José Antonio Abreu, founder of a transformative classical music program for Venezuelan children, died Saturday at age 78. Abreu's El Sistema, Spanish for "the system," is known around the world, and for decades, this state-financed organization has trained hundreds of thousands of musicians across social classes.
One of its most famous students is the globally acclaimed conductor Gustavo Dudamel, who now leads the Los Angeles Philharmonic.
"The music and arts have lost one of its brightest figures," Dudamel wrote in a Facebook tribute to Abreu. "Maestro José Antonio Abreu taught us that art is a universal right and that inspiration and beauty irreversibly transform the soul of a child making them a better, healthier and happier human being, and in turn, a better citizen."
Abreu: "Music produces an irreversible transformation in a child."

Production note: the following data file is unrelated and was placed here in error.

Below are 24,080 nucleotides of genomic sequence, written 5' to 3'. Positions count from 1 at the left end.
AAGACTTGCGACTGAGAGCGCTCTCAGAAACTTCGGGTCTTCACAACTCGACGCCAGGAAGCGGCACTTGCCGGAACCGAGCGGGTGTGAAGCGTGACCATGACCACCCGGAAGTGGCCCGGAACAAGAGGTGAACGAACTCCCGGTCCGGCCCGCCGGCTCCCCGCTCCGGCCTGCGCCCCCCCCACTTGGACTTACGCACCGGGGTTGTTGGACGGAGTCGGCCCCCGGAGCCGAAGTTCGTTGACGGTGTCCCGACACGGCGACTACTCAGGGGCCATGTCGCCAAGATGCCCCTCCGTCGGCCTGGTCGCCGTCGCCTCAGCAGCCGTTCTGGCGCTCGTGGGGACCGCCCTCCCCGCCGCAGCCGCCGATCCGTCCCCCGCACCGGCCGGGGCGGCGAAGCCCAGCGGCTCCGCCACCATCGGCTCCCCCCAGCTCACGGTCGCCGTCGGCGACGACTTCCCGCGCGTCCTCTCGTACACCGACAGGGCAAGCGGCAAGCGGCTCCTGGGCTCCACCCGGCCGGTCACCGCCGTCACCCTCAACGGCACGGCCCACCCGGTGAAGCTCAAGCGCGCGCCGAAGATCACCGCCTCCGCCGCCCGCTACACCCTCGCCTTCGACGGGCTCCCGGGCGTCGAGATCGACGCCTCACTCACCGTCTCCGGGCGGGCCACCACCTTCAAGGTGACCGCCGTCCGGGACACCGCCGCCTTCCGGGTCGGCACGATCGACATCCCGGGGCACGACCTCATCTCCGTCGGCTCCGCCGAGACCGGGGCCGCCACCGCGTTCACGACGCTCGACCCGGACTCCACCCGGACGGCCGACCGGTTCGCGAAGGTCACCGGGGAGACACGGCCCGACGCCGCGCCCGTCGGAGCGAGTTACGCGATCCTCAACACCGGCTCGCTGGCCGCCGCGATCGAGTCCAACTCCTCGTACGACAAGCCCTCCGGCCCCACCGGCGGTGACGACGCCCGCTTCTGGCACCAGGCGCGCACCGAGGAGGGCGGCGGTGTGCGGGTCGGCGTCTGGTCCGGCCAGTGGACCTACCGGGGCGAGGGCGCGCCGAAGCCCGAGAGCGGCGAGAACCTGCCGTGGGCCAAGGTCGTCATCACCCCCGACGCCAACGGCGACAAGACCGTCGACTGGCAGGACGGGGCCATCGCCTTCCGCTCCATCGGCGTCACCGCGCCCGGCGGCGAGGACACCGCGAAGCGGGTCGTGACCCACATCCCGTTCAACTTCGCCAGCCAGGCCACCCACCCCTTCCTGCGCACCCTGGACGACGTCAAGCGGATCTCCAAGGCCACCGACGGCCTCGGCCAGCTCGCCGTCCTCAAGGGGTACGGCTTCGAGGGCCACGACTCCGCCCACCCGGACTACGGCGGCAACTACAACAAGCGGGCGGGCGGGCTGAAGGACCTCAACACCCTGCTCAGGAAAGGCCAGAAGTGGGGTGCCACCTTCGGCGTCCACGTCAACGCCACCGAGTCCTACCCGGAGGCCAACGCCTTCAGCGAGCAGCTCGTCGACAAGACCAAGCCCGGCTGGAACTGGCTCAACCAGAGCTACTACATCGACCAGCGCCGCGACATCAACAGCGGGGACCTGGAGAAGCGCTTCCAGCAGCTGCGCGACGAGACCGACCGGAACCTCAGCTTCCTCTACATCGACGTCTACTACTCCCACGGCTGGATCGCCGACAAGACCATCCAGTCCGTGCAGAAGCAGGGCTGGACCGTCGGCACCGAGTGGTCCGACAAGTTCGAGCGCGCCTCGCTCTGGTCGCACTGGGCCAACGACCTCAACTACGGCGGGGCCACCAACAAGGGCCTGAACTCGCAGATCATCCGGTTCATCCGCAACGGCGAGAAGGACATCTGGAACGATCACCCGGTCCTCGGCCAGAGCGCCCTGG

60 Minutes first met Abreu in 2000, when Ed Bradley profiled the Venezuelan youth orchestra. Correspondent Bob Simon revisited Abreu in 2008 and described El Sistema as "so extraordinary, it's been hailed as the future of classical music itself." That story is excerpted in the player above.
As Simon reported, Abreu built the program with religious zeal, based on his belief that what poor Venezuelan kids needed was classical music. Children now spend up to four hours a day, six days a week learning their instrument through free lessons given at local branches.
"At its root, this is a social system that fights poverty," Abreu told Simon. "A child's physical poverty is overcome by the spiritual richness that comes from music."
Music, Abreu felt, would be the vehicle for social change, and in time, Venezuelans took notice.
"The orchestra now is a symbol of the country," Dudamel told Simon in 2008. "It's like the flag."
At the time, Abreu told Simon that 800,000 children had already passed through El Sistema's program. Not all of them had become musicians—but as Abreu explained, that wasn't the point.
"Music produces an irreversible transformation in a child," he said. "This doesn't mean he'll end up as a professional musician. He may become a doctor or study law or teach literature. What music gives him remains indelibly part of who he is forever."
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